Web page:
IASH Speaker Series presents Jennifer Stoever-AckermanTweet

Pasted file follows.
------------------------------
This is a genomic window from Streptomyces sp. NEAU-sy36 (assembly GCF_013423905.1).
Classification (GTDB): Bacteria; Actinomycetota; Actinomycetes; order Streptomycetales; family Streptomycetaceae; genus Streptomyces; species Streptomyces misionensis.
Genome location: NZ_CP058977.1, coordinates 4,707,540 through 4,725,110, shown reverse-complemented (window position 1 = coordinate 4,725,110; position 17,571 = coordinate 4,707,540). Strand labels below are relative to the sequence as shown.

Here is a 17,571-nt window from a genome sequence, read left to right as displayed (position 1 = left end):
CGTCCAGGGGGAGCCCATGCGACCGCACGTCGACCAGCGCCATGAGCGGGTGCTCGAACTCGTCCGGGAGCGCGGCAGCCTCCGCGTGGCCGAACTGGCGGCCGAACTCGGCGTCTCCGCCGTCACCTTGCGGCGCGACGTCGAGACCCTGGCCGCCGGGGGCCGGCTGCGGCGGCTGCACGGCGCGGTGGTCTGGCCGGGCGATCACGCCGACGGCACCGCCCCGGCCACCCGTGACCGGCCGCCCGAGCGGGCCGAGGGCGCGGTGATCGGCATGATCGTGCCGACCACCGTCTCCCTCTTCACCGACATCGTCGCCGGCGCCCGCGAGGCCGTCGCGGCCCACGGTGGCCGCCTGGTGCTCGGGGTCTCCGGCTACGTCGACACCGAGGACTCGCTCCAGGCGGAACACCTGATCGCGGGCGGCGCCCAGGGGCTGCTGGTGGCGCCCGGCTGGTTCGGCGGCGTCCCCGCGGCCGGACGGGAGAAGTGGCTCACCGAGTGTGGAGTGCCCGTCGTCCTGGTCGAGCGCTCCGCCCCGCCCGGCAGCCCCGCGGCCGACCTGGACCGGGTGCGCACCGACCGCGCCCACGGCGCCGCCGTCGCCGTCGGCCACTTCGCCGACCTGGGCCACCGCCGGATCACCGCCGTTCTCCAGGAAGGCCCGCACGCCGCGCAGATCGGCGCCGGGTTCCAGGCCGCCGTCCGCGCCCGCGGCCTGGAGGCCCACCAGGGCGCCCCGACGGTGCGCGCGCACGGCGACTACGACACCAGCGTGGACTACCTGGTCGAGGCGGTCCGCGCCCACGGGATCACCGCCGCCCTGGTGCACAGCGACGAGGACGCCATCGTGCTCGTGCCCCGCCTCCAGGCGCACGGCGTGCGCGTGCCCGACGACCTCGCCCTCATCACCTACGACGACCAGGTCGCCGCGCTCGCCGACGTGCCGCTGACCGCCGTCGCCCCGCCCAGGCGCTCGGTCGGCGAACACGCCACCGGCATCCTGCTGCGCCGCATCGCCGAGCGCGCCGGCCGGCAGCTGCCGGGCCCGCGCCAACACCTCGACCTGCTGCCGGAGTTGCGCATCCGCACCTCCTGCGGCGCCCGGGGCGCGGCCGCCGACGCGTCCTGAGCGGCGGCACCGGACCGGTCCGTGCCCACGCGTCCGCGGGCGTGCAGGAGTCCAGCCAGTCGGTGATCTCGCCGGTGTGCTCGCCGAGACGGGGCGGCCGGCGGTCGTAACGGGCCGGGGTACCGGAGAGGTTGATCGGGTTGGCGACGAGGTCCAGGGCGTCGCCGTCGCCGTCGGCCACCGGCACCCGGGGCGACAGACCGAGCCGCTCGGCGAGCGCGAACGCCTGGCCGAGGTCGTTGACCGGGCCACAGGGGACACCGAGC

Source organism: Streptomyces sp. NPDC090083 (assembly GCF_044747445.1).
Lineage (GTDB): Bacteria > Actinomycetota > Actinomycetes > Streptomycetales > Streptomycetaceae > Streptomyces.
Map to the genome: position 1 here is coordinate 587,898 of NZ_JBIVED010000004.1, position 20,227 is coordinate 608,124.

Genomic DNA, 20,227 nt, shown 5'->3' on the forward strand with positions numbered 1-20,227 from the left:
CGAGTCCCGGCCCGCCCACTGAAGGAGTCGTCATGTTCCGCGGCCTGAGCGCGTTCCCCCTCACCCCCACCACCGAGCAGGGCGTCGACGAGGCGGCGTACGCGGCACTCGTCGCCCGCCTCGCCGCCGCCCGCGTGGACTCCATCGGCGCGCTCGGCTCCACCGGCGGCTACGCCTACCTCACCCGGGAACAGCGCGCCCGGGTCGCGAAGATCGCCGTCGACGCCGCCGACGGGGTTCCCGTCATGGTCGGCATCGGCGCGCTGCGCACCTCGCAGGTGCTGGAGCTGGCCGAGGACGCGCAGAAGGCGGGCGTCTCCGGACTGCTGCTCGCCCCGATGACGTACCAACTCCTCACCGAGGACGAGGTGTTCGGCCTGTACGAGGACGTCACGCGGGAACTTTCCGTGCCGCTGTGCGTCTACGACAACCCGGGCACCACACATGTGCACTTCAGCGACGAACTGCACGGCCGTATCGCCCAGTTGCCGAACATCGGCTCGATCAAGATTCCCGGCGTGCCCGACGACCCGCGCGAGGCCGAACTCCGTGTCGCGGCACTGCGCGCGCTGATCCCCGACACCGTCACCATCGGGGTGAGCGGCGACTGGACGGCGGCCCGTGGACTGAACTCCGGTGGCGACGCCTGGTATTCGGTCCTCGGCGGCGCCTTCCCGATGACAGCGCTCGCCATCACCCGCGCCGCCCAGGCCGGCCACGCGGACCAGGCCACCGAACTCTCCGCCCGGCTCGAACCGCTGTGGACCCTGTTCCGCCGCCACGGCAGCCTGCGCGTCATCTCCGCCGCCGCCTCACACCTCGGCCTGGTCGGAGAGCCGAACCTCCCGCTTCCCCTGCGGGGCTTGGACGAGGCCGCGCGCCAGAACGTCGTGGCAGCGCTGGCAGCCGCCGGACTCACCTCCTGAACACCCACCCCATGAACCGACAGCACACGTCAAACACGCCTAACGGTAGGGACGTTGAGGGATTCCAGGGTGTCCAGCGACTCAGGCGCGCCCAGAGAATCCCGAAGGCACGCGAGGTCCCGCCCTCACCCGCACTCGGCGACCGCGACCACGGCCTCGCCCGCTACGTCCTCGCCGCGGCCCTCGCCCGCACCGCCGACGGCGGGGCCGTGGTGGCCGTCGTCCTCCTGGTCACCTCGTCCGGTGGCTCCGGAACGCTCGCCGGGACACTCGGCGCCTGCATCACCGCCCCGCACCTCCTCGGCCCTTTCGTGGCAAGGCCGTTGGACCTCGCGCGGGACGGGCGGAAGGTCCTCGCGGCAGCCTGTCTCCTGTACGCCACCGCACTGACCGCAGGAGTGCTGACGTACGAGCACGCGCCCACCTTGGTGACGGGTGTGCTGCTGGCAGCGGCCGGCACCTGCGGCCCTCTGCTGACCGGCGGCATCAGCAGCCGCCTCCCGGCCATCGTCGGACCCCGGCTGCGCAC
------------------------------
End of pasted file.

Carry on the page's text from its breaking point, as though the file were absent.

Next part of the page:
She will argue that there is a sonic dimension to W.E.B. Du Bois’s concept of the color-line that has long gone unheard. She amplifies the aurality of Du Bois’s thought to better understand the continued potency of race over 100 years after his prophetic proclamation that ‘the problem of the 20th century is the problem of the color-line.’ While Stoever-Ackerman does not deny that vision is a powerful influence in the construction of race, she uses Du Bois’s work to think through the complex ways in which sound has acted both alone and in concert with visual racial discourses. Rather than reifying vision as totalizing, she points out its epistemological gaps and stake a claim for the importance of sound as a critical modality through which the structures of racist violence are (re)produced, apprehended and resisted. Influenced by Du Bois, she has termed the aural dimension of race ‘the sonic color-line.’ The sonic color-line is a socially constructed boundary where racial difference is produced, coded and policed. It insulates and preserves the logic of white supremacy, while sounding out the perimeters that supremacist thought places on black freedom, identity, mobility and citizenship.